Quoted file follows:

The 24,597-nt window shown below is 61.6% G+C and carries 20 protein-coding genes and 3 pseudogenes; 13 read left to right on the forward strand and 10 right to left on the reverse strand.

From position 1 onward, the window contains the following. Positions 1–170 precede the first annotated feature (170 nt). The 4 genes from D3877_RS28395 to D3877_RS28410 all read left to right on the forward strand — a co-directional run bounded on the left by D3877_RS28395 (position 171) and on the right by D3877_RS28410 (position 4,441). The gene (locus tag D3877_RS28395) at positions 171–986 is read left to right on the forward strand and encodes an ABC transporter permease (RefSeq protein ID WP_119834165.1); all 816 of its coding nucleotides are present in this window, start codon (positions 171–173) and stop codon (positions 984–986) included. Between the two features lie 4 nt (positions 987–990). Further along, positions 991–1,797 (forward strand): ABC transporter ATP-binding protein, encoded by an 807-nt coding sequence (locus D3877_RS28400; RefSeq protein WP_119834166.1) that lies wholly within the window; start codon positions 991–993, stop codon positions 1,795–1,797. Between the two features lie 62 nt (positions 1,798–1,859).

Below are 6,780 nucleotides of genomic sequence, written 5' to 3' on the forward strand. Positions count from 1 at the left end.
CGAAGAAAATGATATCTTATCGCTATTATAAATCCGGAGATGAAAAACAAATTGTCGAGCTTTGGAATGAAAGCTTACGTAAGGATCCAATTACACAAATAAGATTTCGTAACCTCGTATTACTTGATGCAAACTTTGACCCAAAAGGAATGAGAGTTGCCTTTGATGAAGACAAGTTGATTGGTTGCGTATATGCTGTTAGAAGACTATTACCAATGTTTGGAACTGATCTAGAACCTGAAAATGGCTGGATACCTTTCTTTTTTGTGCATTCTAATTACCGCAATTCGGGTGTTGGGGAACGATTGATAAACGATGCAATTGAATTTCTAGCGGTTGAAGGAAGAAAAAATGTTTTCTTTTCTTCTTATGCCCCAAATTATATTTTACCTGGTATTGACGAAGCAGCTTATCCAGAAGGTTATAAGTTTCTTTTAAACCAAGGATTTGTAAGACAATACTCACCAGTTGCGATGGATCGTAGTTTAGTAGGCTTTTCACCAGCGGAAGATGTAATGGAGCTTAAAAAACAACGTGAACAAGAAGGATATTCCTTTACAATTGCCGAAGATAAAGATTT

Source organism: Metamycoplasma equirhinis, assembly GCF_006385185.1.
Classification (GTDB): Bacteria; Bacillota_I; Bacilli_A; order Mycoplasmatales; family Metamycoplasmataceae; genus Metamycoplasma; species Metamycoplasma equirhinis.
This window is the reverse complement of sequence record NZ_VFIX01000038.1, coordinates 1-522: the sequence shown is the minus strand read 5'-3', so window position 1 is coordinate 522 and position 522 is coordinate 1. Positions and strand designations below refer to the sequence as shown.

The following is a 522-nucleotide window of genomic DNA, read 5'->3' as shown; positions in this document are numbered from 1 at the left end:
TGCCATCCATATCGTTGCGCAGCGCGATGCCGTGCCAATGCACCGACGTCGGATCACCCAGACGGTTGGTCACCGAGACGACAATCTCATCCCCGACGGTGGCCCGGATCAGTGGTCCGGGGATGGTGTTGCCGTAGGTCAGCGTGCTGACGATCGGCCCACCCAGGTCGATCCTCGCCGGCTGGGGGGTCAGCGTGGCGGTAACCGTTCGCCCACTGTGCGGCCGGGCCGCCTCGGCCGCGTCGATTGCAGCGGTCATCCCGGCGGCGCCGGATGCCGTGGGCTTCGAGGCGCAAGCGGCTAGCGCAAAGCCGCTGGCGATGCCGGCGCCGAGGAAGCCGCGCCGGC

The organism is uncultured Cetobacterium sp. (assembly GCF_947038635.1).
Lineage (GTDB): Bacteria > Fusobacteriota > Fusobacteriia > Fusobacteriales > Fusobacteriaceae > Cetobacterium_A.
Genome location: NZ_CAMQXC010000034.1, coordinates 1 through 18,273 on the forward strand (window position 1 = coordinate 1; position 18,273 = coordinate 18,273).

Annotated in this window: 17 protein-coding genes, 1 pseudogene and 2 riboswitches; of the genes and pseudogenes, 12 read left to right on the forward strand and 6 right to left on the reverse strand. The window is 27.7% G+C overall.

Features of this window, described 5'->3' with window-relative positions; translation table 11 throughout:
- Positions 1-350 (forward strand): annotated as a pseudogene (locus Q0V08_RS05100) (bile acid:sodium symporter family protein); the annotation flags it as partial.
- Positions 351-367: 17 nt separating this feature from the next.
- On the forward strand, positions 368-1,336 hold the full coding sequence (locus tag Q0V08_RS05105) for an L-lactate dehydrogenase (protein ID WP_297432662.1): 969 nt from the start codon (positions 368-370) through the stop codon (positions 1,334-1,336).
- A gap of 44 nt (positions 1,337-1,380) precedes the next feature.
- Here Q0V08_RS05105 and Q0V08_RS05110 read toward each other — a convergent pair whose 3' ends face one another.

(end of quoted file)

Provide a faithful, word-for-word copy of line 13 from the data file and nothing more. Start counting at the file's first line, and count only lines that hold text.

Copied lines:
Annotated in this window: 17 protein-coding genes, 1 pseudogene and 2 riboswitches; of the genes and pseudogenes, 12 read left to right on the forward strand and 6 right to left on the reverse strand. The window is 27.7% G+C overall.